When tackling prejudice, be prepared to brave the hate from the bigots.
When people choose to take on misogyny in their work, they've got to be prepared to brave the hate from the vilest of bigots.
The New Statesman’s Laurie Penny is an important journalistic voice on gender issues. She recently wrote a long column railing against the culture of online misogyny that she sometimes feels personally threatened by in the way of anonymous comments. Referring to a fellow writer who has also been on the business end of such anonymous comments, she says, bitterly: “By daring to be a woman to be in public life, Mary Beard was asking to be abused and harassed and frightened, and so is any person who dares to express herself whilst in possession of a pair of tits.”
The implication is that we should be shocked and outraged that fire-breathing trolls lurk around anonymous comment threads and we should not “stay silent as misogyny becomes normalised” Wait…what? Surely that was a misprint. Misogyny is not becoming normalised, misogyny is perhaps the most normalised prejudice in all of modern global culture.
The women who write about these issues for mainstream audiences are invaluable sources of subversion in this depressingly slow to evolve section of the social sphere but it’s more than a little ridiculous that Penny should dedicate more than two thousands words to publicly asking the enemy for quarter.
This isn’t Better Homes and Gardens. Penny is leading a battle for civil rights that women have waged, often alone, for hundred of years. On the other side are some of the vilest and most hateful bigots alive who, due to wider societal prejudices, are still able to masquerade as decent folk. Did she expect reasoned argument when she started taking pot shots at them?
They turned fire hoses and dogs on African American civil rights marchers in the sixties and seventies. How dare any writer worth his or her ink flinch when the bigots bare their teeth in an online forum? Penny, and indeed any woman who “dares to express herself whilst in the possession of a pair of tits” is what Hunter S. Thompson once called a ‘professional brick thrower’.
That is, someone who is dedicated to fighting against the grain of a scared and complacent society. The ideas she lobs onto the unexpected populace are not supposed to make people feel warmly towards her, they are supposed to point out hard truths. In that she succeeds to varying degrees, but she needs to own the fact that figurative bricks thrown through figurative windows tend to heartily piss people off.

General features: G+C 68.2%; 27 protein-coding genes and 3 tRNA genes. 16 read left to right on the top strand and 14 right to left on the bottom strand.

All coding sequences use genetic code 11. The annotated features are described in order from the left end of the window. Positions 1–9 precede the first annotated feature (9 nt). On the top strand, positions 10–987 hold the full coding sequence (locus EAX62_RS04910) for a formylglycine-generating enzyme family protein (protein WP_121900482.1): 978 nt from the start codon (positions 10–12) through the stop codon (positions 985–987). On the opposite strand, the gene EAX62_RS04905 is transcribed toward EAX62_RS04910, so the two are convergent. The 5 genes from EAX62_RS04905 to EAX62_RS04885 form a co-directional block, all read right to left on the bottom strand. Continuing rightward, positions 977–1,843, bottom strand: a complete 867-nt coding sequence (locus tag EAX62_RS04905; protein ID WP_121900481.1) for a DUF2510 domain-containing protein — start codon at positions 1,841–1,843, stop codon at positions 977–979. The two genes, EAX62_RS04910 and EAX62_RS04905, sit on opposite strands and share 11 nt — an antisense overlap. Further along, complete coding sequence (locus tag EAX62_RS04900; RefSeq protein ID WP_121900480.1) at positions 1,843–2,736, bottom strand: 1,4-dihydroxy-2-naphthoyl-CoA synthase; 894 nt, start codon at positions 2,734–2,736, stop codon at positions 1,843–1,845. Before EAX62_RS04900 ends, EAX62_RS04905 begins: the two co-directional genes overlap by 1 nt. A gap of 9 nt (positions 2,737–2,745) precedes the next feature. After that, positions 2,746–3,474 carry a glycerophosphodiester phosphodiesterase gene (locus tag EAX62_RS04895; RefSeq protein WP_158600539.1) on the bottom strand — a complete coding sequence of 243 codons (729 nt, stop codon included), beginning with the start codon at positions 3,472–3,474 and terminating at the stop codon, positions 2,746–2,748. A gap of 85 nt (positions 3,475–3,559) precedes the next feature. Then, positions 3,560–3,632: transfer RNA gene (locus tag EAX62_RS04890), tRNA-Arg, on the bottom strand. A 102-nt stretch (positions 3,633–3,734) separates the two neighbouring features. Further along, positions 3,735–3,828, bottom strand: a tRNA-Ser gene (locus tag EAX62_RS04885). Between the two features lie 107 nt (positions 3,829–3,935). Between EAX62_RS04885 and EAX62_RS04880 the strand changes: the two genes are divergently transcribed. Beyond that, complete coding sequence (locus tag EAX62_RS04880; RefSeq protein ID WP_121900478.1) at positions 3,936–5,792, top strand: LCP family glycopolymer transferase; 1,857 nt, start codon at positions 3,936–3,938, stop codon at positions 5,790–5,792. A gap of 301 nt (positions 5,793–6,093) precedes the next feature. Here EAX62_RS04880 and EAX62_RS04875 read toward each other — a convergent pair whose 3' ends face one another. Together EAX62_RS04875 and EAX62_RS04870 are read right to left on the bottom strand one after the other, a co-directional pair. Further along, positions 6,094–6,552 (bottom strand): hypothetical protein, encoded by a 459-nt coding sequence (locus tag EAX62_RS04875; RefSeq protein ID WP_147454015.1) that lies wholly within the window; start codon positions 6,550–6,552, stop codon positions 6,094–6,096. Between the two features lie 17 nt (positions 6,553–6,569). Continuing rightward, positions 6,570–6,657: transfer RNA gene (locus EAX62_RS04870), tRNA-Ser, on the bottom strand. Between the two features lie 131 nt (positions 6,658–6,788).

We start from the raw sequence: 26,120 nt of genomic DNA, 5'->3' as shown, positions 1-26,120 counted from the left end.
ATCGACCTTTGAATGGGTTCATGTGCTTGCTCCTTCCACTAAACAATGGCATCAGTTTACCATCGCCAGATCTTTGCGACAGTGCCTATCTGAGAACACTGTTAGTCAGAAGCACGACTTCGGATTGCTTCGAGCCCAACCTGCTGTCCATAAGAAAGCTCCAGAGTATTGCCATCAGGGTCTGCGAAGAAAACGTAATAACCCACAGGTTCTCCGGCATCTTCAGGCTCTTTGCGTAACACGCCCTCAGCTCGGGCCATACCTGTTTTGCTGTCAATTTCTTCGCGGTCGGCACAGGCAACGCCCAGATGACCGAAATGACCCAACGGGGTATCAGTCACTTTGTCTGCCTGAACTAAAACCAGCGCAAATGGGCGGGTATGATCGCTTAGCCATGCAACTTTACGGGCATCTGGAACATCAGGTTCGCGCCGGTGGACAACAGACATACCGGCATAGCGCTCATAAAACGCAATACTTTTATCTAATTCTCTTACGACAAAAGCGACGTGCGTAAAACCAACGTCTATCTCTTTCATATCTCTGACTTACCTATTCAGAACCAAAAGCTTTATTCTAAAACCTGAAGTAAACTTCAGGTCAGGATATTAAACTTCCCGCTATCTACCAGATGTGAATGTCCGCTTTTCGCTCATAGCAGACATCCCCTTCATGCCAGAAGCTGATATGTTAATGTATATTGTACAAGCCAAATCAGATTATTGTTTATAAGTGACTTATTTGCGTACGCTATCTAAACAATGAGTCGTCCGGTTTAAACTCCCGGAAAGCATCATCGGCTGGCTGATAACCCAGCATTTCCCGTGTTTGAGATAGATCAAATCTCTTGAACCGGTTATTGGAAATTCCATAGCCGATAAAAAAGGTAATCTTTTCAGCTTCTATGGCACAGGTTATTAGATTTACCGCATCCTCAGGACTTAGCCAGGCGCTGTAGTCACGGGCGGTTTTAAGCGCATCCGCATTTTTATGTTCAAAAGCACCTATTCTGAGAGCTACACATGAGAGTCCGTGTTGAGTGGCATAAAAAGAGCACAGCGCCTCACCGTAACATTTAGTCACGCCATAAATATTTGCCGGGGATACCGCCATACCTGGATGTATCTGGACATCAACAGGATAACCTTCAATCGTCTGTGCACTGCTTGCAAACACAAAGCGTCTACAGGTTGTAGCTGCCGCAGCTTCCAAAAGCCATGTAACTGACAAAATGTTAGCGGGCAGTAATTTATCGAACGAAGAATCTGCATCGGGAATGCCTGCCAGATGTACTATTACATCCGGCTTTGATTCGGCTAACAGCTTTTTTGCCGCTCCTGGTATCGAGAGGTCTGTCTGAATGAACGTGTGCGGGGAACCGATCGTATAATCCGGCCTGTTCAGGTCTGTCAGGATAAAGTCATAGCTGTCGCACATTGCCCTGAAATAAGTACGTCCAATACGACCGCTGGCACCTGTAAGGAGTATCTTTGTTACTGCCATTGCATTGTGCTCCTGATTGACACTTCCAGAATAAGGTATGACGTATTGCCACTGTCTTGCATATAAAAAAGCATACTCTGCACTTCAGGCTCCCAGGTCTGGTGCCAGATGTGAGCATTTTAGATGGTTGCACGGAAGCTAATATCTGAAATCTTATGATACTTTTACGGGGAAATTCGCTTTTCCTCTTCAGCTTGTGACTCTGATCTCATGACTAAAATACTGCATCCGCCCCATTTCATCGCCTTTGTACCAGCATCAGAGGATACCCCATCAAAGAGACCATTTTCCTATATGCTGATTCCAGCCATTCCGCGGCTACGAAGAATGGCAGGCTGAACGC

The difference between real writings on social justice and the ones that just pay lip-service to the idea is that the latter make everyone feel good about themselves while the former point out that there are those who should be ashamed. Every time a writer puts fingers to keys in the service of social justice she or he has to be willing to wager their own well-being on every word because those who stand explicitly or implicitly against social justice are going to lash out. If these people don’t feel threatened by an article then the journalist has not done their job.
It’s not possible to ban hateful speech on the internet and even if it were, it would not solve the problem, but just cover it in the flimsy façade of euphemism and political correctness. To pretend to have struck a blow for women’s rights just because people are no longer voicing the sentiments they carry within them is a very easy, but for that reason very insidious form of self delusion.
Remember when many Americans predicted a post-race country with the election of Barack Obama? Five years down the line and race is perhaps a bigger question than ever before despite the fact that it is arguably spoken about less. These types of problems don’t disappear by taking them out of the public eye.
It’s not my intent to tell any woman who is the target of hate speech to ‘suck it up’ because the very phrase trivialises the fear and vulnerability that such speech provokes. Anyone who has been berated, insulted and threatened for their work in a public space knows that it is unpleasant like few other things in this world.
However, it’s also my belief that the bitter truth of being a woman who is at all interested in writing about women’s liberation issues is that you don’t just need to be smarter, braver and more resilient than everyone who will doubt you (and there will be many), you need to be ten times smarter, ten times braver, and one hundred times more resilient.
So I would humbly ask Penny and those fine women like her not to show their fear even if they are justified in feeling it. When the bigots begin to throw punches, take them or dodge them and punch right back even harder. They want you to feel weak and alone and scared but remember that you are none of these things.
Your words inspire and influence and give courage to others. If they start to employ the filthy language of their prejudices it’s because you already have them scared and vulnerable and you need whip the bastards even harder.